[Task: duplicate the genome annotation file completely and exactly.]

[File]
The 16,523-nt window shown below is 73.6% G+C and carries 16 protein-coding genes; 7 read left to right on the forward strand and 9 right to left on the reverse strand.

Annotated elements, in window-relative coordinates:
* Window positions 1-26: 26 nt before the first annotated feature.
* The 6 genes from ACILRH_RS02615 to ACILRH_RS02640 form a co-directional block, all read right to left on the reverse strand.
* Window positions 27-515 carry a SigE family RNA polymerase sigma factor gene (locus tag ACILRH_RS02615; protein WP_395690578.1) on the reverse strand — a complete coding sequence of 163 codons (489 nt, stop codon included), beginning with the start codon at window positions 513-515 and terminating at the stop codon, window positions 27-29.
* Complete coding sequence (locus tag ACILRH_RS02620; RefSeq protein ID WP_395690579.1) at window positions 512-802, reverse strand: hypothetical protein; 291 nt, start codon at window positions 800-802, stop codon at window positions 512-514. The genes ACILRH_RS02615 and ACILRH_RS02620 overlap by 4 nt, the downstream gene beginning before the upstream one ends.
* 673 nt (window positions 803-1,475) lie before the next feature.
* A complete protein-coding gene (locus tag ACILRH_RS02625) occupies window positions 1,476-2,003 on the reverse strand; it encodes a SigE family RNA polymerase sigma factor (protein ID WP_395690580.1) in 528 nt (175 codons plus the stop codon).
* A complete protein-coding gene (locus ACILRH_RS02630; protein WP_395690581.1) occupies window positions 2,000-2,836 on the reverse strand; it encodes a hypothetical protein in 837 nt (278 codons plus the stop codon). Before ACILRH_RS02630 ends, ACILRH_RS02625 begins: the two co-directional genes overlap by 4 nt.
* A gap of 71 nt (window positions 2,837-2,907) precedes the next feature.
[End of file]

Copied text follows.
The 16,523-nt window shown below is 73.6% G+C and carries 16 protein-coding genes; 7 read left to right on the forward strand and 9 right to left on the reverse strand.

Annotated elements, in window-relative coordinates:
* Window positions 1-26: 26 nt before the first annotated feature.
* The 6 genes from ACILRH_RS02615 to ACILRH_RS02640 form a co-directional block, all read right to left on the reverse strand.
* Window positions 27-515 carry a SigE family RNA polymerase sigma factor gene (locus tag ACILRH_RS02615; protein WP_395690578.1) on the reverse strand — a complete coding sequence of 163 codons (489 nt, stop codon included), beginning with the start codon at window positions 513-515 and terminating at the stop codon, window positions 27-29.
* Complete coding sequence (locus tag ACILRH_RS02620; RefSeq protein ID WP_395690579.1) at window positions 512-802, reverse strand: hypothetical protein; 291 nt, start codon at window positions 800-802, stop codon at window positions 512-514. The genes ACILRH_RS02615 and ACILRH_RS02620 overlap by 4 nt, the downstream gene beginning before the upstream one ends.
* 673 nt (window positions 803-1,475) lie before the next feature.
* A complete protein-coding gene (locus tag ACILRH_RS02625) occupies window positions 1,476-2,003 on the reverse strand; it encodes a SigE family RNA polymerase sigma factor (protein ID WP_395690580.1) in 528 nt (175 codons plus the stop codon).
* A complete protein-coding gene (locus ACILRH_RS02630; protein WP_395690581.1) occupies window positions 2,000-2,836 on the reverse strand; it encodes a hypothetical protein in 837 nt (278 codons plus the stop codon). Before ACILRH_RS02630 ends, ACILRH_RS02625 begins: the two co-directional genes overlap by 4 nt.
* A gap of 71 nt (window positions 2,837-2,907) precedes the next feature.